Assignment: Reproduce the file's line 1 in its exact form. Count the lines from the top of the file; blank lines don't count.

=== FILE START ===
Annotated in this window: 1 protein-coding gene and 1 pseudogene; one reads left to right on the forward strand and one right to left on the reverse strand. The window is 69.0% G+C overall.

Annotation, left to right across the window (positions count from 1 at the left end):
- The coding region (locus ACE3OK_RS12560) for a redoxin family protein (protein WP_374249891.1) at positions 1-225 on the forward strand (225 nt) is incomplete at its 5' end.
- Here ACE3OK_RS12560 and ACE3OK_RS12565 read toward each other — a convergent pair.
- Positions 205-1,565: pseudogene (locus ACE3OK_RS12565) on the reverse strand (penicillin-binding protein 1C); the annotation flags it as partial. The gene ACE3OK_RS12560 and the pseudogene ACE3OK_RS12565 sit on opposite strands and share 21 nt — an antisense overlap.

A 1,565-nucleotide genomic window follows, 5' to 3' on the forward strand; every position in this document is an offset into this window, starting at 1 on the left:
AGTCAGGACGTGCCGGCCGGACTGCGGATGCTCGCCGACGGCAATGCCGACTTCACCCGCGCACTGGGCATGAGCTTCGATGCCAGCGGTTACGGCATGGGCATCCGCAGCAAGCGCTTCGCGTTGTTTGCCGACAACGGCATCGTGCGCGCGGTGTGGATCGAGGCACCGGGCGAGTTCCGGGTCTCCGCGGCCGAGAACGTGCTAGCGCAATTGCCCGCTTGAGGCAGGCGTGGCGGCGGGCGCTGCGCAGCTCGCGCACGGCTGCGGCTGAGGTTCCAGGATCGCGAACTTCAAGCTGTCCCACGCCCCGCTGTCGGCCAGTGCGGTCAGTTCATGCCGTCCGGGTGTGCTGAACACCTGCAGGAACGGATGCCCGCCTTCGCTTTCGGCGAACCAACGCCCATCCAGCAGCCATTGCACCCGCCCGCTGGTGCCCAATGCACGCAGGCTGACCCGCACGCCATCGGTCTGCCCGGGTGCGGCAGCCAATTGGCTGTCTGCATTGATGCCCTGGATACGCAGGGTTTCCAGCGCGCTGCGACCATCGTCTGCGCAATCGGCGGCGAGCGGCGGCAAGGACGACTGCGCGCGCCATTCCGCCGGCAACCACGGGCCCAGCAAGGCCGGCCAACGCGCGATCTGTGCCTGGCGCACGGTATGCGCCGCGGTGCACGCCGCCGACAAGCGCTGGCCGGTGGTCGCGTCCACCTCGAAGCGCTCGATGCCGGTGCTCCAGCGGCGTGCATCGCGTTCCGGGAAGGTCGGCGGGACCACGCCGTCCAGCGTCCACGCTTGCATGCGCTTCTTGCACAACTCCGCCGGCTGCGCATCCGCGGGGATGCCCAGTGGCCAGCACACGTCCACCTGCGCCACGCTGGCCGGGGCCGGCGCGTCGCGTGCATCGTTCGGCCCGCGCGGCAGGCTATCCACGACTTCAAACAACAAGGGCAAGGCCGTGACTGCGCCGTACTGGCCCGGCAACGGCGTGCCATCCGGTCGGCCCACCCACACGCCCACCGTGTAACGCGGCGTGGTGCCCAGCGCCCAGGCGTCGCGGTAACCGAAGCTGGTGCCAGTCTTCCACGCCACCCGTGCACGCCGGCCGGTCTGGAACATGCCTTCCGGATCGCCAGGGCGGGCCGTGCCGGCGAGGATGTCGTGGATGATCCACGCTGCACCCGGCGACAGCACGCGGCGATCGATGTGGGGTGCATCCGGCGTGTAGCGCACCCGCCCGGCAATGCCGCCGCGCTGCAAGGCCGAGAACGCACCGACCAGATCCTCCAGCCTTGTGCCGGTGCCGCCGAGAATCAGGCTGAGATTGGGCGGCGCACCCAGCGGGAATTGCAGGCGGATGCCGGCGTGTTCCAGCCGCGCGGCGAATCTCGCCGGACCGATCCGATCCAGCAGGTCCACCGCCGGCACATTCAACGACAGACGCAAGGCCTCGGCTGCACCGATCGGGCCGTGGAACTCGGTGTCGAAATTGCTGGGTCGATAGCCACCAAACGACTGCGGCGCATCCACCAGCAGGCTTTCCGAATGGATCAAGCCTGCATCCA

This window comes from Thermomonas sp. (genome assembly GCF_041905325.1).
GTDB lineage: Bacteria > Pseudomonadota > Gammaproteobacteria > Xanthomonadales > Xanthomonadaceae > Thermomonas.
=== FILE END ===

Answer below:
Annotated in this window: 1 protein-coding gene and 1 pseudogene; one reads left to right on the forward strand and one right to left on the reverse strand. The window is 69.0% G+C overall.